Counseling staff members will respect the privacy of clients and will, within certain limits, hold in confidence the fact that the client is involved in counseling and all information obtained in the counseling relationship. With the exceptions described later in this statement, counselors will reveal information about a client only with the informed consent of the client. The Counseling Service staff needs to discuss with each other the work they do with clients, for the purpose of providing the best possible counseling to clients.
There are certain situations in which information about clients may be released without their permission. While not an exhaustive list of all possible situations, the following situations are those that arise most often:
- When the counselor determines the disclosure is necessary to protect against a clear and imminent risk of serious harm to the client or to another person. In such cases, the information will be disclosed only to appropriate professional workers, necessary college and public authorities, a potential victim of aggression, or the client's family.
- When the counselor determines that abuse of children or vulnerable, dependent adults is occurring. In these instances, a report must be made to the Iowa Department of Human Services.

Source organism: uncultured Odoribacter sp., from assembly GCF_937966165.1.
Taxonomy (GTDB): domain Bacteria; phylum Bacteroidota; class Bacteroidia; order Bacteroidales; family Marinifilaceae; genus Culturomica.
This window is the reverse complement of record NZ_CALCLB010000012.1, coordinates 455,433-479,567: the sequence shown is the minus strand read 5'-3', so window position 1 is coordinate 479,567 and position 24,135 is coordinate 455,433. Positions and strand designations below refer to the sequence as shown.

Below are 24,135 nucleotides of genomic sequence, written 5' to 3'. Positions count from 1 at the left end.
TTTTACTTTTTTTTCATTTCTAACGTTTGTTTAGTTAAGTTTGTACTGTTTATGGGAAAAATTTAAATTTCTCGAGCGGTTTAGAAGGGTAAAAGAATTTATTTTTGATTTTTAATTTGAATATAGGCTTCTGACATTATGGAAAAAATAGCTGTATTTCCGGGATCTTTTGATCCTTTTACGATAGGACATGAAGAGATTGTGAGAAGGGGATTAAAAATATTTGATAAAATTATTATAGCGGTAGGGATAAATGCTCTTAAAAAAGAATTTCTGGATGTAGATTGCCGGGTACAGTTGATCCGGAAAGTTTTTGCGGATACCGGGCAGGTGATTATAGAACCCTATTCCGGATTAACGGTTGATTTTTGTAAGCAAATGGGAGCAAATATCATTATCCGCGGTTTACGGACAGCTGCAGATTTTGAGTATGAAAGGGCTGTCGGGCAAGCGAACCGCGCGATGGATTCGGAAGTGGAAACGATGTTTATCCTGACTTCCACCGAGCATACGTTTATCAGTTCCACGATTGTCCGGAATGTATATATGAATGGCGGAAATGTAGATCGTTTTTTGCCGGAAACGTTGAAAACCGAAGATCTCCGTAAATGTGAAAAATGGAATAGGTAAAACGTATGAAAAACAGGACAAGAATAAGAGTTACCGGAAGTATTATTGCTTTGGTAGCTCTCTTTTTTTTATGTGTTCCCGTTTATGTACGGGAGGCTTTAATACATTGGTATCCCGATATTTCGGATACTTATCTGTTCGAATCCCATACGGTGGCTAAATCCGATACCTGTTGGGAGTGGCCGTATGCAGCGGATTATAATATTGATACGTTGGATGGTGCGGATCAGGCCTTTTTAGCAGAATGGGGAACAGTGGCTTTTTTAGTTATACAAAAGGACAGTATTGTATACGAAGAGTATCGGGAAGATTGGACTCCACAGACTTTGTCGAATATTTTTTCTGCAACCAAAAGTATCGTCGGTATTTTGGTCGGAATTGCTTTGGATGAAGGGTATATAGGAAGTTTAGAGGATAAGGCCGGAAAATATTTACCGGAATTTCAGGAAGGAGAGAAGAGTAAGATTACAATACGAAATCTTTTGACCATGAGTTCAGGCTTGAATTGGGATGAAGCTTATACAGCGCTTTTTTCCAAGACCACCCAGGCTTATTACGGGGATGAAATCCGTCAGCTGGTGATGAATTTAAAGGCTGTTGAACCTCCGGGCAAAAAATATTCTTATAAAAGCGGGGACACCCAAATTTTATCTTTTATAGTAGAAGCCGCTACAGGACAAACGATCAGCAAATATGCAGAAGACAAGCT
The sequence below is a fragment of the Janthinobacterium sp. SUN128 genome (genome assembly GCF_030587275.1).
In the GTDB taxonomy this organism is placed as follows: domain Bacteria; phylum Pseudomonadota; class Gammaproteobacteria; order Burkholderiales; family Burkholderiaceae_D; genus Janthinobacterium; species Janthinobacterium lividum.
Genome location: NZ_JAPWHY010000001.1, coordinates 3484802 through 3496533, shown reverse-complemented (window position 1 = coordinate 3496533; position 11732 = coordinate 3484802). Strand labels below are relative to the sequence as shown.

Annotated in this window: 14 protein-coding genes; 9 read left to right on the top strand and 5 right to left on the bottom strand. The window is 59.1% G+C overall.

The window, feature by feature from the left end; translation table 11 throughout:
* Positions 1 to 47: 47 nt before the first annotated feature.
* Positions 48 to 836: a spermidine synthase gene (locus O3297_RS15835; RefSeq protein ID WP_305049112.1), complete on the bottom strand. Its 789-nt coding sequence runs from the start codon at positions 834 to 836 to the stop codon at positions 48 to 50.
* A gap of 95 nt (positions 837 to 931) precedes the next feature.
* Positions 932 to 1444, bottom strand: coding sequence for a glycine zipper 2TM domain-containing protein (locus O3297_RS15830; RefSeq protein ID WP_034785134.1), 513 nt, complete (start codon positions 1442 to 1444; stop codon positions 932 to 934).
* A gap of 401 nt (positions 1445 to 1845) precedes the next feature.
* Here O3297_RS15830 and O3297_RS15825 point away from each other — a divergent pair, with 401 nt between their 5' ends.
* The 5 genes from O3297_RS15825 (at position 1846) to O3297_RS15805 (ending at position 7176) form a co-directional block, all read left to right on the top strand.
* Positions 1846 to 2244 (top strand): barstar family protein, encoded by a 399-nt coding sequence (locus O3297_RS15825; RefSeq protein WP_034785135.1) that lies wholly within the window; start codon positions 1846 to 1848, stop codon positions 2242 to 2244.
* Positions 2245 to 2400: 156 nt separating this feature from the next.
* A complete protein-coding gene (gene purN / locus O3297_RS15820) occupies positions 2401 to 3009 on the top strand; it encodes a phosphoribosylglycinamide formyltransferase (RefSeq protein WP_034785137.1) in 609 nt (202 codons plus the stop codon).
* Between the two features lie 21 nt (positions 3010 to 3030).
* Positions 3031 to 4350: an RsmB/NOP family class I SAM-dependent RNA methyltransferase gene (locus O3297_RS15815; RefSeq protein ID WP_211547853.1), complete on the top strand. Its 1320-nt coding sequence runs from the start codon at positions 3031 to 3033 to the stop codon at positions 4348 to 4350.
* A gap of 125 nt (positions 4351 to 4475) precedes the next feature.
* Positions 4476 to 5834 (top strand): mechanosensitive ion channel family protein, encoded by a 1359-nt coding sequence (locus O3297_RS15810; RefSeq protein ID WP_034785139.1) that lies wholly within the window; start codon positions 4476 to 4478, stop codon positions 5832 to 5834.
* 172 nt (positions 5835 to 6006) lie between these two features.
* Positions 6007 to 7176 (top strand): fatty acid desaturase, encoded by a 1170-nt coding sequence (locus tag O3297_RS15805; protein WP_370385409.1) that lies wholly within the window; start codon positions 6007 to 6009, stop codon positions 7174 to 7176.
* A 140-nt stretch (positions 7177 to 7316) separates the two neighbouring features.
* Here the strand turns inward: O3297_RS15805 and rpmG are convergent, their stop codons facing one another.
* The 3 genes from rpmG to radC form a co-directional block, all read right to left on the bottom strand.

- When the counselor is presented with and cannot successfully contest a court order for the release of such information.
- When the client requires hospitalization for severe psychological problems, suicidal ideation or attempt, or a life-threatening eating disorder. In these instances, the counselor must notify the client's parents (or spouse), the Dean for Student Life, and, if the client lives in a residence hall, appropriate members of the Residence Life staff. Only relevant, limited, and necessary information will be shared with these persons, who are always notified whenever a serious medical emergency arises with a student.
In the preceding situations, the counselor will, whenever possible, first discuss the disclosure of information with the client. The counselor will explain why the disclosure is appropriate and necessary and will seek the client's permission to release information. The client and counselor may jointly be involved in sharing the information. However, should the client fail to give permission, the counselor will proceed to release the information without the client's consent. In some emergency situations, there may not be an opportunity to discuss disclosure of information with the client prior to the actual disclosure.
The Counseling Services staff welcomes your contact. However, we strongly prefer that you handle all consultation, appointment scheduling, and discussion of counseling issues via phone or face-to-face contact with us. The nature of e-mail is much like sending a snail-mail postcard, and we cannot guarantee the confidentiality of messages. In terms of discussing issues, we believe e-mail is not as useful as in-depth, in-person contact. Finally, since staff members are sometimes away from the office, we cannot guarantee that we would see your e-mail right away or respond promptly. This becomes especially problematic with messages about crisis situations. We take your time and confidentiality very seriously and therefore consider it imperative that you understand the limitations of our use of e-mail technology.
For more about Counseling Services
contact Stephanie Newsom, Amy Roling,or Molly Wertz.
*Please note that E-mail could be read by a third party, so for security reasons please do not include confidential information.